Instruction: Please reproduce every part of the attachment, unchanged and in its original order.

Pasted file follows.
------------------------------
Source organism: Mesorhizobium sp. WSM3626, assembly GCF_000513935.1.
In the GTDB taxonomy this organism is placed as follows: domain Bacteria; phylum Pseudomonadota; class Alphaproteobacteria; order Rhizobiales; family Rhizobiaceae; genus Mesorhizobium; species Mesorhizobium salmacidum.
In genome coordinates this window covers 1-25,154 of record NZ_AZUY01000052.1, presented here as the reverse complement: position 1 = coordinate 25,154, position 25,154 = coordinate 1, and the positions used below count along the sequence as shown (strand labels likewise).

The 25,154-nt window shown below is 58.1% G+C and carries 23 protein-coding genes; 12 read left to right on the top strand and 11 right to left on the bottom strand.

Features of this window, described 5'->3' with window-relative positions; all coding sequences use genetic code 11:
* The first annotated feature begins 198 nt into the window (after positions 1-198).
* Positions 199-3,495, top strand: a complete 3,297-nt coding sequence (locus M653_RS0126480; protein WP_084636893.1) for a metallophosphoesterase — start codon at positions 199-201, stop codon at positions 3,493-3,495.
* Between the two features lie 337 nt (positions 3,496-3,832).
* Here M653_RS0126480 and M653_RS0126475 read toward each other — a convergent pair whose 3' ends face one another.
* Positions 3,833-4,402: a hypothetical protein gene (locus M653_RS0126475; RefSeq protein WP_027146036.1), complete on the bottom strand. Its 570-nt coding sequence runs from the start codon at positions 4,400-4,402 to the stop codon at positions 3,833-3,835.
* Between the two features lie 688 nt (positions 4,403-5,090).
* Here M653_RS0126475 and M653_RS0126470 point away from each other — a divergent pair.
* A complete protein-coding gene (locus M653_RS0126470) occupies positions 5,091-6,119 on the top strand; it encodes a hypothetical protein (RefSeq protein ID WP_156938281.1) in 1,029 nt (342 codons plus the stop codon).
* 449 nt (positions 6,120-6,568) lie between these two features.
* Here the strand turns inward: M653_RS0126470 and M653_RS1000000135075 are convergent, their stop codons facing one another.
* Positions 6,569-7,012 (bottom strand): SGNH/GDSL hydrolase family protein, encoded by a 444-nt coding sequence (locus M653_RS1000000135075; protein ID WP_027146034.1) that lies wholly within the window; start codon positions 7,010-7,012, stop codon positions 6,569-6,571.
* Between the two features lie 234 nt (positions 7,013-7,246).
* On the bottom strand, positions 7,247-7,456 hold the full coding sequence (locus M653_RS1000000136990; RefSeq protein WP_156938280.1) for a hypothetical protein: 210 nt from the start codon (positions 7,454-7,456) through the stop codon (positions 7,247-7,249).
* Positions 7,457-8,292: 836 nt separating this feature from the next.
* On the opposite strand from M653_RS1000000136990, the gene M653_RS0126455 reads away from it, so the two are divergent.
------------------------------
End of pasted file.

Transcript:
Source organism: Mesorhizobium sp. WSM3626, assembly GCF_000513935.1.
In the GTDB taxonomy this organism is placed as follows: domain Bacteria; phylum Pseudomonadota; class Alphaproteobacteria; order Rhizobiales; family Rhizobiaceae; genus Mesorhizobium; species Mesorhizobium salmacidum.
In genome coordinates this window covers 1-25,154 of record NZ_AZUY01000052.1, presented here as the reverse complement: position 1 = coordinate 25,154, position 25,154 = coordinate 1, and the positions used below count along the sequence as shown (strand labels likewise).

The 25,154-nt window shown below is 58.1% G+C and carries 23 protein-coding genes; 12 read left to right on the top strand and 11 right to left on the bottom strand.

Features of this window, described 5'->3' with window-relative positions; all coding sequences use genetic code 11:
* The first annotated feature begins 198 nt into the window (after positions 1-198).
* Positions 199-3,495, top strand: a complete 3,297-nt coding sequence (locus M653_RS0126480; protein WP_084636893.1) for a metallophosphoesterase — start codon at positions 199-201, stop codon at positions 3,493-3,495.
* Between the two features lie 337 nt (positions 3,496-3,832).
* Here M653_RS0126480 and M653_RS0126475 read toward each other — a convergent pair whose 3' ends face one another.
* Positions 3,833-4,402: a hypothetical protein gene (locus M653_RS0126475; RefSeq protein WP_027146036.1), complete on the bottom strand. Its 570-nt coding sequence runs from the start codon at positions 4,400-4,402 to the stop codon at positions 3,833-3,835.
* Between the two features lie 688 nt (positions 4,403-5,090).
* Here M653_RS0126475 and M653_RS0126470 point away from each other — a divergent pair.
* A complete protein-coding gene (locus M653_RS0126470) occupies positions 5,091-6,119 on the top strand; it encodes a hypothetical protein (RefSeq protein ID WP_156938281.1) in 1,029 nt (342 codons plus the stop codon).
* 449 nt (positions 6,120-6,568) lie between these two features.
* Here the strand turns inward: M653_RS0126470 and M653_RS1000000135075 are convergent, their stop codons facing one another.
* Positions 6,569-7,012 (bottom strand): SGNH/GDSL hydrolase family protein, encoded by a 444-nt coding sequence (locus M653_RS1000000135075; protein ID WP_027146034.1) that lies wholly within the window; start codon positions 7,010-7,012, stop codon positions 6,569-6,571.
* Between the two features lie 234 nt (positions 7,013-7,246).
* On the bottom strand, positions 7,247-7,456 hold the full coding sequence (locus M653_RS1000000136990; RefSeq protein WP_156938280.1) for a hypothetical protein: 210 nt from the start codon (positions 7,454-7,456) through the stop codon (positions 7,247-7,249).
* Positions 7,457-8,292: 836 nt separating this feature from the next.
* On the opposite strand from M653_RS1000000136990, the gene M653_RS0126455 reads away from it, so the two are divergent.